Some charter schools may not get bond money

This is an archived article and the information in the article may be outdated. Please look at the time stamp on the story to see when it was last updated.

SAN DIEGO – When voters passed Prop. Z in 2012, they were under the impression the money would go to improve schools around San Diego, but two local school board members are putting forth a plan that establishes some guideline that could exclude some charter schools from getting any of the cash.

Kids-in-classThe $2.8 billion bond measure raised property taxes in the district and about $300 million of the funds is supposed to fund school renovations and pay for classroom computer upgrades over the next few decades.

“These are public funds,” said John Lee Evans, San Diego Unified School District board trustee.  “We need to make sure they are used very carefully.”

The money is for San Diego public schools, including charter schools.

“We’ve had some charter schools over the past few years that have either failed academically or financially,” said Evans.

Evans and school board member Marne Foster are proposing guidelines on how the money should be allocated to charter schools.

“My suggestion is to allocate money to those schools which have already had a first successful five years,” said Evans.  “That way, we can trust that the money given to the school will be properly used for years to come.”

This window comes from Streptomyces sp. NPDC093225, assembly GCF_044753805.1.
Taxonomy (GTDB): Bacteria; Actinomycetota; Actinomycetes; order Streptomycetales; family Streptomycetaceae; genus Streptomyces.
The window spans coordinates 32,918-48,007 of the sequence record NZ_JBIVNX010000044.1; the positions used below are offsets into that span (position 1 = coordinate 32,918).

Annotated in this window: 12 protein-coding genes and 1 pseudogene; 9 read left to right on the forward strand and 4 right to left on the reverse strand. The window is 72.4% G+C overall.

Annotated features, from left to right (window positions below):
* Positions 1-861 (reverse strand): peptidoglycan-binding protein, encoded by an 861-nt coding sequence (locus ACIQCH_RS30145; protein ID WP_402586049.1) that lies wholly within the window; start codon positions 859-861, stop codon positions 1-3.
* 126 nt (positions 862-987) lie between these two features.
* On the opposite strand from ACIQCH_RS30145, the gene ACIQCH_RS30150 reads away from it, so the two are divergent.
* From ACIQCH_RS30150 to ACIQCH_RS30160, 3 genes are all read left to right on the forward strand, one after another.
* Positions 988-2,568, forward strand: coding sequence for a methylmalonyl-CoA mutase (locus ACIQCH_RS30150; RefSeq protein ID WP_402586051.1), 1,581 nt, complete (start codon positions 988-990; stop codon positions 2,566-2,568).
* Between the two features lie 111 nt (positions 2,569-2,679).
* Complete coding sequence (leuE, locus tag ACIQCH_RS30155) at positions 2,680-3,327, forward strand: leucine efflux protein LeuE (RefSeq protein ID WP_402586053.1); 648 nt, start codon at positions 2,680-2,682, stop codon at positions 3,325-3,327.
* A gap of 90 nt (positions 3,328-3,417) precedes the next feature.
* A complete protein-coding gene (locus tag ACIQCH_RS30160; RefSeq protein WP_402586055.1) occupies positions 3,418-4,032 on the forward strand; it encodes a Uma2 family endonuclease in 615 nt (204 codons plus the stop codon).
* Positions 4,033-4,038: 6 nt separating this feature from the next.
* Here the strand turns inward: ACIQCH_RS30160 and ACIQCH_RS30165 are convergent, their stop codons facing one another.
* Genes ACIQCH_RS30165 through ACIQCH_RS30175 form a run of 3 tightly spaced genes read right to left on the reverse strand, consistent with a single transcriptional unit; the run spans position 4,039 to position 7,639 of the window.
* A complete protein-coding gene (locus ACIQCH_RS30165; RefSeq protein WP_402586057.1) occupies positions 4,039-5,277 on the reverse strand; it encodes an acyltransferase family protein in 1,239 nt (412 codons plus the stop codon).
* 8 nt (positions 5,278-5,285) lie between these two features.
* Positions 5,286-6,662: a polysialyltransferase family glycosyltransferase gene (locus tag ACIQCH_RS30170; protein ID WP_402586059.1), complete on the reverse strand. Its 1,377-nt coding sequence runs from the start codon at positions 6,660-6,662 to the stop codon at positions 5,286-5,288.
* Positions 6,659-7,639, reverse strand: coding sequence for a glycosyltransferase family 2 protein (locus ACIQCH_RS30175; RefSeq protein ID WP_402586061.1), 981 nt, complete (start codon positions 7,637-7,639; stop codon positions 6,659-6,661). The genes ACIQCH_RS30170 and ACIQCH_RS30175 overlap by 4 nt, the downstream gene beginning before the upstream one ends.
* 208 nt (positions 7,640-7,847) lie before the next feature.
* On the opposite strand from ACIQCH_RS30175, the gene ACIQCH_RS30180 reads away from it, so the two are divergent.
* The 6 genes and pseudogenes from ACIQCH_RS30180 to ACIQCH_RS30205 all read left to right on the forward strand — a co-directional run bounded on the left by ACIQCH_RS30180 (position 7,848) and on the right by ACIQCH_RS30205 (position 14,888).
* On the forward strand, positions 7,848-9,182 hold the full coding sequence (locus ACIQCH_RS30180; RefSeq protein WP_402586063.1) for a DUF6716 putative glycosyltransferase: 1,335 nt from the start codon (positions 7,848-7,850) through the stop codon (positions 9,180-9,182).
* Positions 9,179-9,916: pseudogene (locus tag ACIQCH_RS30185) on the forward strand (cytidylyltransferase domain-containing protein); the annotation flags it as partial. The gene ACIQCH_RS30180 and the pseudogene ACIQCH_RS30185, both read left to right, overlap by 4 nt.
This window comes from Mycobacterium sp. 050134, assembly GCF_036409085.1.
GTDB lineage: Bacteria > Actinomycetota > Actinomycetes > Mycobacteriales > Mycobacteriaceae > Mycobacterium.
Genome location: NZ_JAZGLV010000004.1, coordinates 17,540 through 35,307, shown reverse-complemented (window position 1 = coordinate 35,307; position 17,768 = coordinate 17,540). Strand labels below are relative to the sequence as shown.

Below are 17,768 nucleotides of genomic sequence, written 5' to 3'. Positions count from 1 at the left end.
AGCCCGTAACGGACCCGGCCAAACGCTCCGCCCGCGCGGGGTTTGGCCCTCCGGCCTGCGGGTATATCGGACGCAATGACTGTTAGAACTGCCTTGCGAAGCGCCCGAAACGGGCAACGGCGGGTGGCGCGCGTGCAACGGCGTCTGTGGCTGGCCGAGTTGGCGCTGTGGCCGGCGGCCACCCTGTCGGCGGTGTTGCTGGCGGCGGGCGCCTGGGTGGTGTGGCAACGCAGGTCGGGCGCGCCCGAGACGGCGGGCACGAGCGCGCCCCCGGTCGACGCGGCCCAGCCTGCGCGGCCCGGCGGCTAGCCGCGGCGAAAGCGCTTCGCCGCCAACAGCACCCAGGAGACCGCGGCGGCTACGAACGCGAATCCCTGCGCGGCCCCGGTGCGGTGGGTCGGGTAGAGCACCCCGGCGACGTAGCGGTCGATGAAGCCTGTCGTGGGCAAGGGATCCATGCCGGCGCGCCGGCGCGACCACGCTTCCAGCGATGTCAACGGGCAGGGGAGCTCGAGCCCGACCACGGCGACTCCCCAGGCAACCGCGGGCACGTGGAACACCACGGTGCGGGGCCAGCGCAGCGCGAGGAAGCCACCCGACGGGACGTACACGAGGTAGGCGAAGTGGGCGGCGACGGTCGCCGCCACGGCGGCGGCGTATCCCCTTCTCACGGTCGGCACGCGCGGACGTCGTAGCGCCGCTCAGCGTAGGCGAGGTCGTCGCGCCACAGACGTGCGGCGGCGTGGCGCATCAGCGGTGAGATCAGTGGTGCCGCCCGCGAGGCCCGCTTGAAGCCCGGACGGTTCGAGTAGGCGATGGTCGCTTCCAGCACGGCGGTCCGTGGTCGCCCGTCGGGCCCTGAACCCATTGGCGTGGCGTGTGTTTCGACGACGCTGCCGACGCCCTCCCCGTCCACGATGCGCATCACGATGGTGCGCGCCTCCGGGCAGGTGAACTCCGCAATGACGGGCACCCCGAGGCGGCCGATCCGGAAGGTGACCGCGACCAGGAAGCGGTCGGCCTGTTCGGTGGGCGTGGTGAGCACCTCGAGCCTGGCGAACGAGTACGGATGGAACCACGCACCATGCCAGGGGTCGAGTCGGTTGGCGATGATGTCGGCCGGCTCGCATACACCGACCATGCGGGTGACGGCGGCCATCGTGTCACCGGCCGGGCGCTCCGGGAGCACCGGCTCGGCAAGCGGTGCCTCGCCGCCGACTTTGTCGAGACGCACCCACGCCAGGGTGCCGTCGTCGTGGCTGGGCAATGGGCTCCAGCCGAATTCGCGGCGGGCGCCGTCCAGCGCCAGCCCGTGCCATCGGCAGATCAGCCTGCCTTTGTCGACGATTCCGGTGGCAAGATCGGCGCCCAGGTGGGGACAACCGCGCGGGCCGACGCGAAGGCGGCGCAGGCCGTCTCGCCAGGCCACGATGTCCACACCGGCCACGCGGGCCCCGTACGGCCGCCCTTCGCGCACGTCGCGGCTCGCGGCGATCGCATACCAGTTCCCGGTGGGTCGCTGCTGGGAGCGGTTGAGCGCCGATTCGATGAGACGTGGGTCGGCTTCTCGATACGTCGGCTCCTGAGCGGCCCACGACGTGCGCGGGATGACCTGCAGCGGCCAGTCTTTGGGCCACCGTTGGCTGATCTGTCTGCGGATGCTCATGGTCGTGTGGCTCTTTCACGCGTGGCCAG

Under the proposal, after a charter school has a proven track record of five years, it could then apply for funds.school-money

Miles Durfee is the managing regional director of the Southern California Charter Schools Association and is against the proposal.

“We believe that all charter schools should be able to qualify for funding,” said Durfee.  “We believe the flexibility is needed for all students to have good facilities.”

Instead, Durfee said the CCSA wants the school board to adopt a different set of guidelines set forth by the Charter School Facility Committee which was appointed by the Board of Education.

“The committee has spent the last year working on this issue and coming up with policies and guidelines,” said Durfee. “Those policies are complicated, but good.”

In all, there are 48 charter schools in San Diego.  It is unclear how many of them would be restricted to apply for funds, if the proposal is passed.

The school board will take a closer look at the proposal, and possibly vote on it, Tuesday night.

3 comments

Comments are closed.